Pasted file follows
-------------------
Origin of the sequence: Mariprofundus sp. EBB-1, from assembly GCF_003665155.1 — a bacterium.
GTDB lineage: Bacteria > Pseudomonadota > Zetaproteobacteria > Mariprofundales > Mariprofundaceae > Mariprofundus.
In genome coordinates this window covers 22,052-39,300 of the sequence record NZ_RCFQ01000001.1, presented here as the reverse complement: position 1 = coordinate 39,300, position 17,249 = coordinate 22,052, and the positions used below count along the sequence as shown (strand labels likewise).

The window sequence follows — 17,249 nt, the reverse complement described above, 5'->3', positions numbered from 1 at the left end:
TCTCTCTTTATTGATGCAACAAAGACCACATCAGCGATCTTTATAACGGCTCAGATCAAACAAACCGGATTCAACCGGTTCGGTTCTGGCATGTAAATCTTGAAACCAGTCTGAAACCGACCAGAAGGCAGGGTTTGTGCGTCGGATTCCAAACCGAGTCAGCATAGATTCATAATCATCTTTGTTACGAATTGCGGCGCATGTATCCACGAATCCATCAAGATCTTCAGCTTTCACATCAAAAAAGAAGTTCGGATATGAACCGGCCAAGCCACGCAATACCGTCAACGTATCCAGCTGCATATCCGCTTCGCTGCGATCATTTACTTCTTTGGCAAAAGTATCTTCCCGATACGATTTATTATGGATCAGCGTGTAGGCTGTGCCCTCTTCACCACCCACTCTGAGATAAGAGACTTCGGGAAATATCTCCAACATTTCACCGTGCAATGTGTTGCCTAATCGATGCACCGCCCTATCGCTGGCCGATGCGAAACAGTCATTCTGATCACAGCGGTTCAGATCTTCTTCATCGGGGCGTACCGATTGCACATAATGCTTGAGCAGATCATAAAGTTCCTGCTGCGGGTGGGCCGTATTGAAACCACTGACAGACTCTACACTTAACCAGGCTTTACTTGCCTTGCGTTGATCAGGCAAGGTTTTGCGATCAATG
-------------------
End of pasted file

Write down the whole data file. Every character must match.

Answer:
Origin of the sequence: Mariprofundus sp. EBB-1, from assembly GCF_003665155.1 — a bacterium.
GTDB lineage: Bacteria > Pseudomonadota > Zetaproteobacteria > Mariprofundales > Mariprofundaceae > Mariprofundus.
In genome coordinates this window covers 22,052-39,300 of the sequence record NZ_RCFQ01000001.1, presented here as the reverse complement: position 1 = coordinate 39,300, position 17,249 = coordinate 22,052, and the positions used below count along the sequence as shown (strand labels likewise).

The window sequence follows — 17,249 nt, the reverse complement described above, 5'->3', positions numbered from 1 at the left end:
TCTCTCTTTATTGATGCAACAAAGACCACATCAGCGATCTTTATAACGGCTCAGATCAAACAAACCGGATTCAACCGGTTCGGTTCTGGCATGTAAATCTTGAAACCAGTCTGAAACCGACCAGAAGGCAGGGTTTGTGCGTCGGATTCCAAACCGAGTCAGCATAGATTCATAATCATCTTTGTTACGAATTGCGGCGCATGTATCCACGAATCCATCAAGATCTTCAGCTTTCACATCAAAAAAGAAGTTCGGATATGAACCGGCCAAGCCACGCAATACCGTCAACGTATCCAGCTGCATATCCGCTTCGCTGCGATCATTTACTTCTTTGGCAAAAGTATCTTCCCGATACGATTTATTATGGATCAGCGTGTAGGCTGTGCCCTCTTCACCACCCACTCTGAGATAAGAGACTTCGGGAAATATCTCCAACATTTCACCGTGCAATGTGTTGCCTAATCGATGCACCGCCCTATCGCTGGCCGATGCGAAACAGTCATTCTGATCACAGCGGTTCAGATCTTCTTCATCGGGGCGTACCGATTGCACATAATGCTTGAGCAGATCATAAAGTTCCTGCTGCGGGTGGGCCGTATTGAAACCACTGACAGACTCTACACTTAACCAGGCTTTACTTGCCTTGCGTTGATCAGGCAAGGTTTTGCGATCAATG